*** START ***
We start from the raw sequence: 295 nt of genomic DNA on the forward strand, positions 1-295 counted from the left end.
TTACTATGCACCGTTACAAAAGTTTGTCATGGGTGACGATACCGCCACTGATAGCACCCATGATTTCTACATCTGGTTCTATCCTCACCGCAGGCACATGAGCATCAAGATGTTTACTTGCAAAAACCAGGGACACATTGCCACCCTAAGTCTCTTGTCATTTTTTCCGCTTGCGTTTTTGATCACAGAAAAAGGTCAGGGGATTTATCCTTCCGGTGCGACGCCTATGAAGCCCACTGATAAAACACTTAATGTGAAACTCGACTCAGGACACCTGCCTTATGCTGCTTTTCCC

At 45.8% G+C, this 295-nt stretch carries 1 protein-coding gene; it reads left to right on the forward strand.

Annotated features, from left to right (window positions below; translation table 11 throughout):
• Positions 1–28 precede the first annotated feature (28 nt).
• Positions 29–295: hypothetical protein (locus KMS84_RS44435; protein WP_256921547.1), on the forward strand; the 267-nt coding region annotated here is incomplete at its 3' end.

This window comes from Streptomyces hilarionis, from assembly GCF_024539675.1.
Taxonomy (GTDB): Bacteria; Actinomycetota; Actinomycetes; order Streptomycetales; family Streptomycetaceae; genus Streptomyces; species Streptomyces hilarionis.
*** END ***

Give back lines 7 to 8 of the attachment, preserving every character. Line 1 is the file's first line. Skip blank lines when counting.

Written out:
This window comes from Streptomyces hilarionis, from assembly GCF_024539675.1.
Taxonomy (GTDB): Bacteria; Actinomycetota; Actinomycetes; order Streptomycetales; family Streptomycetaceae; genus Streptomyces; species Streptomyces hilarionis.